ROME — What does one give the Pope for Christmas? Somehow appliances seem inappropriate, altarpieces and reliquaries have been done to the point of overkill, and food, cash and other sundries will be immediately regifted.
It takes a truly creative mind to come up with the perfect papal present.
Therefore, it should not be surprising that the best pontifical stocking stuffer was produced by Rome’s reigning queen of painting, Natalia Tsarkova, papal portraitist to John Paul II and Benedict XVI as well as executrix of the only official portrait of the short-lived Pope John Paul I.
This Christmas, however, instead of using her formidable talent to compose monumental canvases of men and events that shaped the world, Tsarkova gave the Pope (and us) a chance to see through the eyes of a child in her fairy-tale book Il Mistero del Piccolo Stagno (“The Mystery of the Little Pool”), released by the Vatican’s own publishing house on Dec. 11.
The brightest stars of the Vatican firmament assembled for the presentation of the volume. Msgr. Georg Gänswein, recently named prefect of the Papal Household, and professor Antonio Paolucci, director of the Vatican Museums, joined Saverio Petrillo, director of the papal villa of Castel Gandolfo, and Father Giuseppe Costa, head of the Vatican Publishing House, to celebrate the latest oeuvre of this petite Russian artist who herself possesses a disarmingly childlike air.
Prelates, scholars and administrators all turned their gaze to the little pool in Castel Gandolfo, where Tsarkova’s story unfolds.
The painter’s opulent palate, much admired in her altarpieces and portraits, and one of the gifts of Russian training, draws the reader into the waters of one of the fountains of Castel Gandolfo, the Pope’s summer residence, where we meet Bianco, a young goldfish born in these quiet waters. Bianco loves the light and colors reflected in his pool as if he lives within a Renoir painting.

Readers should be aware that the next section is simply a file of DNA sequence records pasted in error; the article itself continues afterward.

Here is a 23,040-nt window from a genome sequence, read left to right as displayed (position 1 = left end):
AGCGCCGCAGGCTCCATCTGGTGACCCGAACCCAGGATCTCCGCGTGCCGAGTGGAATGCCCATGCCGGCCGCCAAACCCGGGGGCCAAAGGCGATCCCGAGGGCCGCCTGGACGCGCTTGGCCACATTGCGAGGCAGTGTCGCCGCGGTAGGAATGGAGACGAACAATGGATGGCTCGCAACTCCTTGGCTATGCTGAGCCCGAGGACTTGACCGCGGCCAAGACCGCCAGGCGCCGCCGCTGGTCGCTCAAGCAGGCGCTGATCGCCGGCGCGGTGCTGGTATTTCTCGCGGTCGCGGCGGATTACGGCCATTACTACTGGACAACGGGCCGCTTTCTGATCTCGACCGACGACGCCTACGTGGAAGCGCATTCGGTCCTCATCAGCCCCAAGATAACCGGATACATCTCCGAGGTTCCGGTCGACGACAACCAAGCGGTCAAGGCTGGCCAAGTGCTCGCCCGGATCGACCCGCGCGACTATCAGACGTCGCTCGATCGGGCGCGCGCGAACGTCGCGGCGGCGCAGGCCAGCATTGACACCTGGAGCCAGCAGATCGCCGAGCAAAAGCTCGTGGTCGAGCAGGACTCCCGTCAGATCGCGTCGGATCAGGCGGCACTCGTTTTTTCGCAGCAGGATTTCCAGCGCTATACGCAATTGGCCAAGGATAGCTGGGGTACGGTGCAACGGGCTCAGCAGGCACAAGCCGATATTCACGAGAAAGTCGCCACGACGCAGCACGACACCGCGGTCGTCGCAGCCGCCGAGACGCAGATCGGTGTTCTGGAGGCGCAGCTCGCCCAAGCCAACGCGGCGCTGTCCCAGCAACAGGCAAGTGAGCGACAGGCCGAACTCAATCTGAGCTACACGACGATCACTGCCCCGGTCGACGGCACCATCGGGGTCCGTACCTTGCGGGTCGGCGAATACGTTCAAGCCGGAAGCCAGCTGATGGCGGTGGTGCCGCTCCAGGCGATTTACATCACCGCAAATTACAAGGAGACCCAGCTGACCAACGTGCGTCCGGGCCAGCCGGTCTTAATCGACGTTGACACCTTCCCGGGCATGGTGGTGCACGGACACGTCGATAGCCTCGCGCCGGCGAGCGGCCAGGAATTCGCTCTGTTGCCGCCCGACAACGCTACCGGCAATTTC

In his life of riotous color, Bianco is one day struck by the presence of white, the reflection of the statue of Mary gracing the edge of the pool. Both the fish and his father are drawn daily to the still, luminous figure.
One day, a second figure in white appears before the statue; it is Benedict XVI, who has come to pray the Rosary. Afterwards, the Pope stops to feed the fish with breadcrumbs. From this day forth, Bianco lives in expectation of the Pope’s visits.
Tsarkova reveals a side of Benedict that the media, with all of their sophisticated cameras and expensive analysts, have never been able to glimpse. Bianco sees a quiet figure who prays for all of us in the solitude of the papal villa. He knows the gentle man who loves nature and its creatures. The luminous presence of the Pope brings both joy and solace to those who look with the eyes of innocence.
When the Pope departs the villa to return to Rome in the fall, Bianco feels bereft, much like we Romans feel when the Pope leaves for the summer or the world felt when John Paul II died. But the fish is comforted that the figure in white will always return. We are never without a Holy Father for long, the story reminds us; for 2,000 years the successors of St. Peter have prayed for us and will continue to do so.
Tsarkova’s glorious images that illustrate the volume evoke a sense of peace; only the brilliant tracings of fiery ginger or glowing opal convey the intensity of Bianco’s devotion.
For the moment, the book is only in Italian, but this story is best told with pictures, as Bianco gives us this intimate, child’s-eye view of Christ’s Vicar on earth.
Elizabeth Lev teaches Christian art and architecture at Duquesne University’s Italian campus and University of St. Thomas’ Catholic Studies program.
A new paperback version of her book The Tigress of Forlì: Renaissance Italy's Most Courageous and Notorious Countess, Caterina Riario Sforza de' Medici was published by Harcourt, Mifflin Houghton Press this fall.
She can be reached at firstname.lastname@example.org.